Orfeo ed Euridice
Azione teatrale per musica in three acts
(Version Vienna 1762)
Christoph Willibald Gluck
Ranieri de’ Calzabigi
Few works have had such a profound influence on the development of opera as Christoph Willibald Gluck’s »Orfeo ed Euridice«, which premiered in Vienna in 1762. It exemplifies a whole host of contemporary operatic reforms. The traditional »opera seria« was challenged and to a certain extent superseded by Gluck’s »azione teatrale«, which emphasised natural, authentic expression by the characters. The opera tells the story of Orpheus, who charms the gods of the underworld with his song in order to persuade them to bring his beloved Eurydice back to life. The myth of Orpheus has been one of the most popular themes in opera from the genre’s origins right through to the present day. Gluck’s version presented the story in a completely new way, with an unprecedented dramatic realism that allowed audiences to enter deeply into the characters’ emotional worlds.
At the grave of Eurydice, Orpheus mourns the death of his beloved wife, while a group of mourners enacts the funeral rite. In despair, he turns to the gods and demands that they return Eurydice to him. Amor appears as Jupiter’s messenger and reports to Orpheus that he can bring Eurydice back from the underworld, but only if he refrains from looking at his beloved until they have left the world of darkness. Orpheus accepts this condition, although he doubts that Eurydice will understand his behavior.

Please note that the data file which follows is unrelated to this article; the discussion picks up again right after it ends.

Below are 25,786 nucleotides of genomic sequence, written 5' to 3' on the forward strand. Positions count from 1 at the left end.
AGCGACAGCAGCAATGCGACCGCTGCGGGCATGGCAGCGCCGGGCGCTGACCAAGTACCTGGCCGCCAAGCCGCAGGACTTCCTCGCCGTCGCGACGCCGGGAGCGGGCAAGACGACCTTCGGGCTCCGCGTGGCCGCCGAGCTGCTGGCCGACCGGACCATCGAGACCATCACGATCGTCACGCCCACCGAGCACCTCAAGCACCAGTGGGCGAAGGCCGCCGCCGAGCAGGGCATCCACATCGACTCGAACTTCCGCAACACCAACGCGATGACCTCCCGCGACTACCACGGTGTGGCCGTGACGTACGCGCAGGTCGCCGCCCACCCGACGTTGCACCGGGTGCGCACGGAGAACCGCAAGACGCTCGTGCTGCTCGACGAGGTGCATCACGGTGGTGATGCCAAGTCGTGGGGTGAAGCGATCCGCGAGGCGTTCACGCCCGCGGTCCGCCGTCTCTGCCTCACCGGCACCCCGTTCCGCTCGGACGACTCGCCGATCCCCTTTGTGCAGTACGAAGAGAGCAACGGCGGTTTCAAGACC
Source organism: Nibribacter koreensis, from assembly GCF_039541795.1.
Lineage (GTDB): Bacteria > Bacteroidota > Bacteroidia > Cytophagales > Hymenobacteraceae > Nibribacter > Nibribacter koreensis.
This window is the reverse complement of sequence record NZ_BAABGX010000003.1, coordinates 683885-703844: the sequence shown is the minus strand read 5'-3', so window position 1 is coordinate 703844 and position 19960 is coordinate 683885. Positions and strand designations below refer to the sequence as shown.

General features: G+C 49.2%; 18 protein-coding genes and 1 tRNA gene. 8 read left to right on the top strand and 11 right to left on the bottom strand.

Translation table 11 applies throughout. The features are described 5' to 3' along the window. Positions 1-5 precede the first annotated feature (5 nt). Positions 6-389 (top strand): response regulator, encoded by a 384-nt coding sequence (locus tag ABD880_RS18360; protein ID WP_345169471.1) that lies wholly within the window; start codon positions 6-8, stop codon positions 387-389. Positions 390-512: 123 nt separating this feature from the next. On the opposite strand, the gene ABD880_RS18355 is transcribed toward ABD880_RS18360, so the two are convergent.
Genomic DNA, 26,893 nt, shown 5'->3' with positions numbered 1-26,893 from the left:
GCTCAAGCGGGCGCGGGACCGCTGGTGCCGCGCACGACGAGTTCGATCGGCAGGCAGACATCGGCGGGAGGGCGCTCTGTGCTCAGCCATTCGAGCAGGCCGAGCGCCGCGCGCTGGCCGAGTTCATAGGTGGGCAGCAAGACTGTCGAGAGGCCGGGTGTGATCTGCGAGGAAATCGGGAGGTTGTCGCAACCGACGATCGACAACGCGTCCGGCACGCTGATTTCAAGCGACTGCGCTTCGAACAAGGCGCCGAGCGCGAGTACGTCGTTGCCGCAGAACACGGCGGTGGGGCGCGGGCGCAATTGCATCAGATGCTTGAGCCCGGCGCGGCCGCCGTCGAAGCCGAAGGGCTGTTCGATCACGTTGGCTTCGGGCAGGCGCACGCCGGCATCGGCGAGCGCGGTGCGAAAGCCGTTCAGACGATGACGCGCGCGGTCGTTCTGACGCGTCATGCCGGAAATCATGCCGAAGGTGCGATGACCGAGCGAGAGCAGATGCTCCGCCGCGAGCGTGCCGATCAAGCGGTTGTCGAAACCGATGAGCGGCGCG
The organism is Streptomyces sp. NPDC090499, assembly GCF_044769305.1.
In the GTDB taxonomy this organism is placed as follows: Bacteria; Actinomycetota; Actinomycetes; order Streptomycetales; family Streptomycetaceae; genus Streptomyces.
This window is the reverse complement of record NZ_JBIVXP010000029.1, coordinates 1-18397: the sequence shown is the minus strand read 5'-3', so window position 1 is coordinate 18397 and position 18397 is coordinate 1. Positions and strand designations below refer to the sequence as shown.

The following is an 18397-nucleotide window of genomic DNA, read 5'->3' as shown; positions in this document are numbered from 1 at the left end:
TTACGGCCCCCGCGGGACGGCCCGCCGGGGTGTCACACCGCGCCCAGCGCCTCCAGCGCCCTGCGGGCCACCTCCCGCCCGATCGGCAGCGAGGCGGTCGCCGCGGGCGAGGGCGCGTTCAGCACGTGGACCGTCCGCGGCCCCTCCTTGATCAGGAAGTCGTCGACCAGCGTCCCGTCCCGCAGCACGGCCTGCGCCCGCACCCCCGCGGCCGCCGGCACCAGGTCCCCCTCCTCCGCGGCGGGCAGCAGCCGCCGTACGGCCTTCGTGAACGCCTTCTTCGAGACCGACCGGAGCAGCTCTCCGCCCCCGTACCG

Before the gate to Hades, the ghastly Furies block Orpheus’ way to the underworld. But he succeeds in placating the hellish figures with his song, so that they allow him to pass to Elysium. When he arrives, Orpheus extols the beauty of Elysium in song, but his thoughts are focused on the search for Eurydice. He finds his loved one and is determined to lead her from the underworld following the instructions of Jupiter and Amor.
Orpheus asks the incredulous Eurydice to follow his instructions without question and to leave the underworld with him. But soon she complains about the lacking affection of her husband and demands that he looks at her. Orpheus refuses to look and tries to resist Eurydice’s complaints. Disappointed that Orpheus is keeping a secret from her, she threatens rather to die than to live with him unloved. At that, Orpheus’ resistance crumbles and Eurydice dies a second time. Unable to fathom the renewed loss of Eurydice, Orpheus decides to end his life. Then Amor appears and calls Eurydice back to life as a reward for Orpheus’ fidelity.
Supported by the Association of the Friends and Supporters of the Staatsoper Unter den Linden